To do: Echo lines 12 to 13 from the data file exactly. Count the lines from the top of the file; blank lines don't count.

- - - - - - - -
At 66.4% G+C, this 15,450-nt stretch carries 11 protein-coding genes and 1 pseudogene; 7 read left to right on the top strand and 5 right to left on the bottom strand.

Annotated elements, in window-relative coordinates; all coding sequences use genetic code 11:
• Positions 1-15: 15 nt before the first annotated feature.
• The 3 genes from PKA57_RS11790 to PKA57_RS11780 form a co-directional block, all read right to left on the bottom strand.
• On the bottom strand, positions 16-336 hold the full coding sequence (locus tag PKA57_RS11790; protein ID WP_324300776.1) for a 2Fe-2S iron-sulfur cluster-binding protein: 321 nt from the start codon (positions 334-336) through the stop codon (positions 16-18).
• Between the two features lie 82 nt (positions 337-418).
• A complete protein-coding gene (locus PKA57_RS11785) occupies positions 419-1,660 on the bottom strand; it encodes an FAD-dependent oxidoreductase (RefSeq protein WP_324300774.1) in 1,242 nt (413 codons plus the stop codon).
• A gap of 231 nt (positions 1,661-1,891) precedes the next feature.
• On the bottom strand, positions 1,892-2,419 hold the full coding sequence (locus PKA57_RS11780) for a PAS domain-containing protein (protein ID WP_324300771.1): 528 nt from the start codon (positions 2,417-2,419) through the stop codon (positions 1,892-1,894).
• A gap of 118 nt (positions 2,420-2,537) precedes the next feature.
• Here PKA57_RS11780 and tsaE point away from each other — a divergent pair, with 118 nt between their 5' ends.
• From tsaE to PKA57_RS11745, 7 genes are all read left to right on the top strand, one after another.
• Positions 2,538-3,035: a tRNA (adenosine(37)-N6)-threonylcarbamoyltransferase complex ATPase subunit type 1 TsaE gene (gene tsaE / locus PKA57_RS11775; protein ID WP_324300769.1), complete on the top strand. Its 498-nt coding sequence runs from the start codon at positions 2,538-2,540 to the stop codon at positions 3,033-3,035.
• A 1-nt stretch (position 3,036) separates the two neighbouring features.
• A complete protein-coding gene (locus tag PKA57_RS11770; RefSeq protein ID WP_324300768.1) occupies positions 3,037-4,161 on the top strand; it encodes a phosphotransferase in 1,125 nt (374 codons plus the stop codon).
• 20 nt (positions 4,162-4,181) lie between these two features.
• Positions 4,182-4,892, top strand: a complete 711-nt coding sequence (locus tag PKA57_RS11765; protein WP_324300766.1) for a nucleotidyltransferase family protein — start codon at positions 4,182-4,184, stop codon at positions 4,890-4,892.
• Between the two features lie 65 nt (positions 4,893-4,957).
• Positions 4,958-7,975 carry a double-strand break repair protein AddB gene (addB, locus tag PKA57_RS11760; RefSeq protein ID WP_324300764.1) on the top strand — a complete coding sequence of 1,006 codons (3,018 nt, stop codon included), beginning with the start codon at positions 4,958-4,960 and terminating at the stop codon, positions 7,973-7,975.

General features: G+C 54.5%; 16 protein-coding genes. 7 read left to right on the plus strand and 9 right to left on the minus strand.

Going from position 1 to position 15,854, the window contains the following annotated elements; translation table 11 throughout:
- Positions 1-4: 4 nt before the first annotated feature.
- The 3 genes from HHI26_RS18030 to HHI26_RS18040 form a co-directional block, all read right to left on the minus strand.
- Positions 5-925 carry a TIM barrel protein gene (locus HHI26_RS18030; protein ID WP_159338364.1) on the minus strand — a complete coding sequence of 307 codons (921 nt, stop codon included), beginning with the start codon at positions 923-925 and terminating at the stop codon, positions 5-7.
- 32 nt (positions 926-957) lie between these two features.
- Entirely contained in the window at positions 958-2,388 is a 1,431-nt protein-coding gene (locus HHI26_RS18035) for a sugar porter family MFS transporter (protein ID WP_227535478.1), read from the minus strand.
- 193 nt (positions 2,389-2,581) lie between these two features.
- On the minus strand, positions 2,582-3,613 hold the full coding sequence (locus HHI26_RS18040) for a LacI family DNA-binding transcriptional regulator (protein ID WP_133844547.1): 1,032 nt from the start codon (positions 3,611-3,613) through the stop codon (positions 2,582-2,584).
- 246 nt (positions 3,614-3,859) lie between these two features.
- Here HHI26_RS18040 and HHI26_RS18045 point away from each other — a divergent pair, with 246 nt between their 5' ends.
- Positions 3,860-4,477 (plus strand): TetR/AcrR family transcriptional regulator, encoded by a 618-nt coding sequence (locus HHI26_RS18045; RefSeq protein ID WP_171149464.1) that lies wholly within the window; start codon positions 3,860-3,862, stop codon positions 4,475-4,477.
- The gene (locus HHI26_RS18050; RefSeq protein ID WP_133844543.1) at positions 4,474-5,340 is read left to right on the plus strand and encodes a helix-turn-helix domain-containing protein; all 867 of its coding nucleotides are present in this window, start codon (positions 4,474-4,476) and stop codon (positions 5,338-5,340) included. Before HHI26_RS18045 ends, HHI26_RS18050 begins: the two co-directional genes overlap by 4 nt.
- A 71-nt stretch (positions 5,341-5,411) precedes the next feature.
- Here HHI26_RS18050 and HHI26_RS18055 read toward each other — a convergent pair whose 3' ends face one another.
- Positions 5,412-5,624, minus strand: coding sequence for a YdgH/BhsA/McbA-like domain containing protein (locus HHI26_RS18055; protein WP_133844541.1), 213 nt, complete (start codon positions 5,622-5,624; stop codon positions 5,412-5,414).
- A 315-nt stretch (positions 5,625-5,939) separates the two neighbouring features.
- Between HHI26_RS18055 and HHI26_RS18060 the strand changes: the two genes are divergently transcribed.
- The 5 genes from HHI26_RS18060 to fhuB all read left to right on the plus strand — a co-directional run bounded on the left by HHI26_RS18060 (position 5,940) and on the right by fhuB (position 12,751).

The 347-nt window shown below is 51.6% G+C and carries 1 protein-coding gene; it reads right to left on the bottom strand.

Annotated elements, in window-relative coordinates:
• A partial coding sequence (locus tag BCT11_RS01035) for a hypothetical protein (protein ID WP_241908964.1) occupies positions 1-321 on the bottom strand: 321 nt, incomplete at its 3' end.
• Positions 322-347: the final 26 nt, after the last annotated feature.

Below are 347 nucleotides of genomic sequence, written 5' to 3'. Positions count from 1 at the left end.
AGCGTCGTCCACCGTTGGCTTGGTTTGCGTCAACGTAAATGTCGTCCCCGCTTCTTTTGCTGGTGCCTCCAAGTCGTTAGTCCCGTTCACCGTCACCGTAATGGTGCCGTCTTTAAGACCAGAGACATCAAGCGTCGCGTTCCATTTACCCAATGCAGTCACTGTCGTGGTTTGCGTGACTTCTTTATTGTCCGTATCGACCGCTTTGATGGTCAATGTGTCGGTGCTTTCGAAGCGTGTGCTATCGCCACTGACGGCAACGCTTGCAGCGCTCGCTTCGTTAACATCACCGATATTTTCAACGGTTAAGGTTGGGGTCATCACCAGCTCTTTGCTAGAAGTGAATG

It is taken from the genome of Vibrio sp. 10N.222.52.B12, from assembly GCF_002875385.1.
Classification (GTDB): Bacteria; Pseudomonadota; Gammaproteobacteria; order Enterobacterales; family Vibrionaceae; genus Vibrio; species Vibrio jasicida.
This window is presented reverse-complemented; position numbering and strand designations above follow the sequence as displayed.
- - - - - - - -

• From tsaE to PKA57_RS11745, 7 genes are all read left to right on the top strand, one after another.
• Positions 2,538-3,035: a tRNA (adenosine(37)-N6)-threonylcarbamoyltransferase complex ATPase subunit type 1 TsaE gene (gene tsaE / locus PKA57_RS11775; protein ID WP_324300769.1), complete on the top strand. Its 498-nt coding sequence runs from the start codon at positions 2,538-2,540 to the stop codon at positions 3,033-3,035.